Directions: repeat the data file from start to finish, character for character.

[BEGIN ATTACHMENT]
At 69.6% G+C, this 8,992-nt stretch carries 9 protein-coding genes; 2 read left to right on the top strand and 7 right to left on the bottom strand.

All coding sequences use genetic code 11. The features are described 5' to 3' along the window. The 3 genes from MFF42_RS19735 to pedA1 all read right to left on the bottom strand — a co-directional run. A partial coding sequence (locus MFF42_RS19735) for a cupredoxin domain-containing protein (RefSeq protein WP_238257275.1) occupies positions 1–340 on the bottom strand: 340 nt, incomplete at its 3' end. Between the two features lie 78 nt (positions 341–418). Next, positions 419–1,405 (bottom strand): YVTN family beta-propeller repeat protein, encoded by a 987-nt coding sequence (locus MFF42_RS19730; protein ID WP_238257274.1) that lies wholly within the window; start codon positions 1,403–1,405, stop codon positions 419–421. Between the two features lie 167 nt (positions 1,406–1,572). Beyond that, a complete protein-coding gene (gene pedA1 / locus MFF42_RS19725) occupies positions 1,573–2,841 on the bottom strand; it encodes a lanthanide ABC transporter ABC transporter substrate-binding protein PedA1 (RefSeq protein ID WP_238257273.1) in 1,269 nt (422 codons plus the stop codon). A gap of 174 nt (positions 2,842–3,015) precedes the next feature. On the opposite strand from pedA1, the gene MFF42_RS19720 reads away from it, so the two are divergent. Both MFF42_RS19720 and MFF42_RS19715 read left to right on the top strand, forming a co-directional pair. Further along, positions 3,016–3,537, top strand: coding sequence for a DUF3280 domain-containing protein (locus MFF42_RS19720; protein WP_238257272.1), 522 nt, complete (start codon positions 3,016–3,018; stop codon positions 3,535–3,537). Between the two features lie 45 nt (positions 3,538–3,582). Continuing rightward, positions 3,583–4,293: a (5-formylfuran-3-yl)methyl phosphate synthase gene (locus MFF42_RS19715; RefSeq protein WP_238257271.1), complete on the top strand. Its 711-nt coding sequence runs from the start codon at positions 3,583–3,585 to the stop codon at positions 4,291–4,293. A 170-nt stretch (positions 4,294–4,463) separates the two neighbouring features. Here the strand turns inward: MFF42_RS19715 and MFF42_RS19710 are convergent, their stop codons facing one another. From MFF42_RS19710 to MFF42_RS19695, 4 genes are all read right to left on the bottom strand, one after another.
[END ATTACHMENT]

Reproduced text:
At 69.6% G+C, this 8,992-nt stretch carries 9 protein-coding genes; 2 read left to right on the top strand and 7 right to left on the bottom strand.

All coding sequences use genetic code 11. The features are described 5' to 3' along the window. The 3 genes from MFF42_RS19735 to pedA1 all read right to left on the bottom strand — a co-directional run. A partial coding sequence (locus MFF42_RS19735) for a cupredoxin domain-containing protein (RefSeq protein WP_238257275.1) occupies positions 1–340 on the bottom strand: 340 nt, incomplete at its 3' end. Between the two features lie 78 nt (positions 341–418). Next, positions 419–1,405 (bottom strand): YVTN family beta-propeller repeat protein, encoded by a 987-nt coding sequence (locus MFF42_RS19730; protein ID WP_238257274.1) that lies wholly within the window; start codon positions 1,403–1,405, stop codon positions 419–421. Between the two features lie 167 nt (positions 1,406–1,572). Beyond that, a complete protein-coding gene (gene pedA1 / locus MFF42_RS19725) occupies positions 1,573–2,841 on the bottom strand; it encodes a lanthanide ABC transporter ABC transporter substrate-binding protein PedA1 (RefSeq protein ID WP_238257273.1) in 1,269 nt (422 codons plus the stop codon). A gap of 174 nt (positions 2,842–3,015) precedes the next feature. On the opposite strand from pedA1, the gene MFF42_RS19720 reads away from it, so the two are divergent. Both MFF42_RS19720 and MFF42_RS19715 read left to right on the top strand, forming a co-directional pair. Further along, positions 3,016–3,537, top strand: coding sequence for a DUF3280 domain-containing protein (locus MFF42_RS19720; protein WP_238257272.1), 522 nt, complete (start codon positions 3,016–3,018; stop codon positions 3,535–3,537). Between the two features lie 45 nt (positions 3,538–3,582). Continuing rightward, positions 3,583–4,293: a (5-formylfuran-3-yl)methyl phosphate synthase gene (locus MFF42_RS19715; RefSeq protein WP_238257271.1), complete on the top strand. Its 711-nt coding sequence runs from the start codon at positions 3,583–3,585 to the stop codon at positions 4,291–4,293. A 170-nt stretch (positions 4,294–4,463) separates the two neighbouring features. Here the strand turns inward: MFF42_RS19715 and MFF42_RS19710 are convergent, their stop codons facing one another. From MFF42_RS19710 to MFF42_RS19695, 4 genes are all read right to left on the bottom strand, one after another.